Firstly, travel is not for everyone. This post is not to pass judgement on those who spring out of bed on a Monday morning and genuinely enjoy the job they do, but is for those of you who already have that niggling need for adventure or constant urge to punch your boss in the face. In other words, you want some career break advice but don’t know where to start.
Secondly, sorry to disappoint but this post won’t teach you how to write your resignation letter but instead discusses the excuses holding you back and how to overcome them.
So, if you’re ready to trade your commute for a camera, sandwiches for street food and boss for a backpack then find your top excuse and make mine a pint.
IF YOU’RE A “I’LL DO IT TOMORROW” TYPE PERSON
Have you ever wondered what the number one regret is from those on their deathbed?
“I wish I lived the life I wanted, not what others expected.”
As society likes to take charge, travel may be pushed further down your priorities as excuses like promotions, pregnancies and partners overtake.
However, there is no time like the present as the future will always be uncertain. Redundancies could be around the corner, she might secretly fancy your best friend and well, heart attacks happen. Stop making excuses for what could happen at the control of others and focus on plans to make something happen for you. Not to mention, the longer you wait, the more you will accumulate that will be harder to leave behind.
IF YOU’RE A “I CAN’T AFFORD IT” TYPE PERSON
Firstly, get a pen and some paper and learn how we saved our adventure fund despite our Millenial, avocado-toast loving ways.
Secondly, it is not money holding you back, it’s fear.
For some, it’s the fear of what others will think. At the end of the day, it is your money so if you choose to spend it on a trip to Malaysia rather than a mortgage then go for it. Those who question it? Cross them off your postcard list. Pack the sunscreen, post the Visa application and hold a polite two fingers up to those who tell you how to spend your hard earned pennies.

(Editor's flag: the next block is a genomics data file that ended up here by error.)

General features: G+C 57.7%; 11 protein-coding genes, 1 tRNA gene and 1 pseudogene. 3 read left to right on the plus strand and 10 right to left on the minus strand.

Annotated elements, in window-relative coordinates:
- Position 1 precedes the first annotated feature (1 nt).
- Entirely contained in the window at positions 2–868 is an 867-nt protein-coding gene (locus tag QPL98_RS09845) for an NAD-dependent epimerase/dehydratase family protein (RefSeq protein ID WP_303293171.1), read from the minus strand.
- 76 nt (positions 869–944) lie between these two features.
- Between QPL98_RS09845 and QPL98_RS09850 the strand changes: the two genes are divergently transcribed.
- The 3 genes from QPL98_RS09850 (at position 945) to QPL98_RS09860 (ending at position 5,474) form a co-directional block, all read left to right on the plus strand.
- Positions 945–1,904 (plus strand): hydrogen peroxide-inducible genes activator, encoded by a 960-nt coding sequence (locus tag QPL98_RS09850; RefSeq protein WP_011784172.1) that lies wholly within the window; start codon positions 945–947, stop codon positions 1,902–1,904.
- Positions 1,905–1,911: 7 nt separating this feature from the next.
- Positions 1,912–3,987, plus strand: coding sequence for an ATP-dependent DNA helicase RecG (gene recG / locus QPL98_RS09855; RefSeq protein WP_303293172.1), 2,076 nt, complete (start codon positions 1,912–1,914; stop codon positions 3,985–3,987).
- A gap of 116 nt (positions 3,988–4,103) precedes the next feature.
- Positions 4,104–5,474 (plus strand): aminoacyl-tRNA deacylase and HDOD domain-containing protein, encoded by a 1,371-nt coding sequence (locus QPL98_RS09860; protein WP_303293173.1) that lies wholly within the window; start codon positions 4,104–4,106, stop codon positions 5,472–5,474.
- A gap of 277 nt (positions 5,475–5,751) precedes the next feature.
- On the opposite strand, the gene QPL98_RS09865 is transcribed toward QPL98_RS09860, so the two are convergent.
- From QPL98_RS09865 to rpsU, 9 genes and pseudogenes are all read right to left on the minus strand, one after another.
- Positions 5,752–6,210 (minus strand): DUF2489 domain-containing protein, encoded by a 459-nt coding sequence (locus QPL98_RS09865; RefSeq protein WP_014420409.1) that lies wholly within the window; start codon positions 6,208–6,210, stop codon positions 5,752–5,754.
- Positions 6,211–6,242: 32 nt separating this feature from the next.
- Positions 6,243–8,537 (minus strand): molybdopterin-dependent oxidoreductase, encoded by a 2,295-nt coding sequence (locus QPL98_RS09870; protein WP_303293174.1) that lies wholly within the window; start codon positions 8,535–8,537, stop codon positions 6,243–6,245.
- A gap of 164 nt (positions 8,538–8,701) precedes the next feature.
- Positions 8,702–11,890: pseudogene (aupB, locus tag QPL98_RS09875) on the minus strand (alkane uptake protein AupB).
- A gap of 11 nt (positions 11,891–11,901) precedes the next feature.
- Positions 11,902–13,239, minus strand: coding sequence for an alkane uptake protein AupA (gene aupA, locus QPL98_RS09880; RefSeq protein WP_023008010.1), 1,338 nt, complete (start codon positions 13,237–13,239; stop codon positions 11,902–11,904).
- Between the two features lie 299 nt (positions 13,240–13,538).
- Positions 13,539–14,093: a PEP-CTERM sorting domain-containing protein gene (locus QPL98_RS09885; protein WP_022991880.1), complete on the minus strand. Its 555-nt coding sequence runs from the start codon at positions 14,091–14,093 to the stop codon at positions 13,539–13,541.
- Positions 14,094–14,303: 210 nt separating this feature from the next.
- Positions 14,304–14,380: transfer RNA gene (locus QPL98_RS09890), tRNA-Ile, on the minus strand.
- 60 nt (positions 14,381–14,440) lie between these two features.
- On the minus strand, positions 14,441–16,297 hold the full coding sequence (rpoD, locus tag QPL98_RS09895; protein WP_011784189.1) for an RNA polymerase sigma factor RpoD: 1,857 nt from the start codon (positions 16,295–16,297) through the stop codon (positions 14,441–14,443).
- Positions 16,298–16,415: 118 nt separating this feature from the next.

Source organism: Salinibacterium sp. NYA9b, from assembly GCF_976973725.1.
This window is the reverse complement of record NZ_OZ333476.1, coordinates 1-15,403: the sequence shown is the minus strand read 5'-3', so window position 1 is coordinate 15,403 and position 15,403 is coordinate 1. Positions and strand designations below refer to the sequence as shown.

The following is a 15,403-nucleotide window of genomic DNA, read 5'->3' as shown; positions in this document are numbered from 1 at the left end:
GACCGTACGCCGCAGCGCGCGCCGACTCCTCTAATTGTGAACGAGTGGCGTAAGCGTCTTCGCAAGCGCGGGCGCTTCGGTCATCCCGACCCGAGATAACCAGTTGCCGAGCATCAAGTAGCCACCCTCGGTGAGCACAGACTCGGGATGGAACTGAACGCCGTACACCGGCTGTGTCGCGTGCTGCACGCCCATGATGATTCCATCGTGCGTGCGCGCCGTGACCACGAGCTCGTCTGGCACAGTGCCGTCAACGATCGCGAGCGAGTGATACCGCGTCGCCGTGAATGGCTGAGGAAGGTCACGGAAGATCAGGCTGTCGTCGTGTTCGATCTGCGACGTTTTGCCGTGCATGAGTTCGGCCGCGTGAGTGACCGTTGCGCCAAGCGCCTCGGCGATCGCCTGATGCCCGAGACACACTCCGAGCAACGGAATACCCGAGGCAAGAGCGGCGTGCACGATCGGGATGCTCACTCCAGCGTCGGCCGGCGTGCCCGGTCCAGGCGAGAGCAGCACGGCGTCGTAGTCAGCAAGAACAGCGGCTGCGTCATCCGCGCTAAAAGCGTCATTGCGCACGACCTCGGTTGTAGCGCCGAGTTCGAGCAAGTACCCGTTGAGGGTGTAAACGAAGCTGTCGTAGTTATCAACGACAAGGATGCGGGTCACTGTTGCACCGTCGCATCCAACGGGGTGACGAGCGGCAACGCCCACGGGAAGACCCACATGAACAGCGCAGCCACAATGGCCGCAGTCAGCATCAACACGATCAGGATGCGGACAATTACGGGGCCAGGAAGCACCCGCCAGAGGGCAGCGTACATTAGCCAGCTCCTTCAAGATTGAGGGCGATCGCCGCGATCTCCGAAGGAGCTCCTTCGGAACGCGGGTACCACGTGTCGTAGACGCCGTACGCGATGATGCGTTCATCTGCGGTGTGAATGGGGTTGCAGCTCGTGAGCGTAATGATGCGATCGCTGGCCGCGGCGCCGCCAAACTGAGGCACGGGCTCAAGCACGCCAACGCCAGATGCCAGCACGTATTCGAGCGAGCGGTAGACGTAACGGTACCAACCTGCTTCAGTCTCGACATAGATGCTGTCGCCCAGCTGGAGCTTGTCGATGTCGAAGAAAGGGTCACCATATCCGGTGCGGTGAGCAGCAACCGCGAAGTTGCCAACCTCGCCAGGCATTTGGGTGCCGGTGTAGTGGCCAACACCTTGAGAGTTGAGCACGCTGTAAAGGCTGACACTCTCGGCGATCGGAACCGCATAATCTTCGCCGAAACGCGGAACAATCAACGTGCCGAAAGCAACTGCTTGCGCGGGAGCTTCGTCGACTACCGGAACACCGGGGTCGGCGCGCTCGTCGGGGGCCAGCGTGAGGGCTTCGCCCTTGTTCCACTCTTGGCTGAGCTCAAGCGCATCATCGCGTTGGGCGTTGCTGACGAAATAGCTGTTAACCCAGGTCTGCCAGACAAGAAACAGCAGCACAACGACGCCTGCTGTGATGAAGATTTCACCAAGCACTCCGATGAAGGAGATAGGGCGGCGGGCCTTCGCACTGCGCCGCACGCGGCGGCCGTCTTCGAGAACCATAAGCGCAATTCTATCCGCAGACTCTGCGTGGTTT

For others it’s FOMO: a Fear Of Missing Out. Stop the Starbucks, the subscriptions and the Saturday night splurges and suddenly you can afford your first flight. Being a hermit for a couple of months will be worth it when you’re hash-tagging blessed from a beach in Bali.
Finally, it’s a fear of hard work. Compared to spending money, saving is bloody hard work. Whether you do the overtime, chuck your stuff on eBay or get a second job it’s time to roll your sleeves up. So, turn up the volume on the voice telling you “It’ll all be worth it” and turn the “Treat yourself” voice on mute.
All together now, “Work, save, travel, repeat”
IF YOU’RE A “WHAT WILL I DO WHEN I COME BACK” TYPE PERSON
Sorry to break it to you, but travelling is not forever.
Whether its two weeks or two years, eventually your trip will end and reality raises its ugly head. For the majority, your bank balance will be as sun beaten as you are and employment is your next destination.
If you are in the twenty-something category and assuming your “Gap yeaaa” expedition was funded by your previous job and not your parents, then the likelihood is your career had only just started. In essence, you were at the bottom of the career ladder so in reality, your job will always be there. Not literally same office, same desk but nowadays employers value life experience as much as actual work experience.
Whether you survived the lowest rated hotel on TripAdvisor or simply learned to put up with the “LADS, LADS, LADS” on your bus tour, these experiences have taught you far more than a year more of Excel would have. Giving you the skills to climb that career ladder much quicker than the colleagues you left behind.
Not to mention you got to see the world and you might even find your dream job on the way. Just like we have. The best piece of career break advice we can give you is to try Workaway. Volunteer work abroad not only adds some sparkle to your CV thus heightening the chances of employment when you return, but allows you to travel for free and meet incredible people along the way.
Who wouldn’t want to spend a grown up gap year on a vineyard in New Zealand? Far more exciting than a week in Benidorm. Agree? Sign up here. Intrigued? Read our honest review on our Workaway experience for further tips and advice.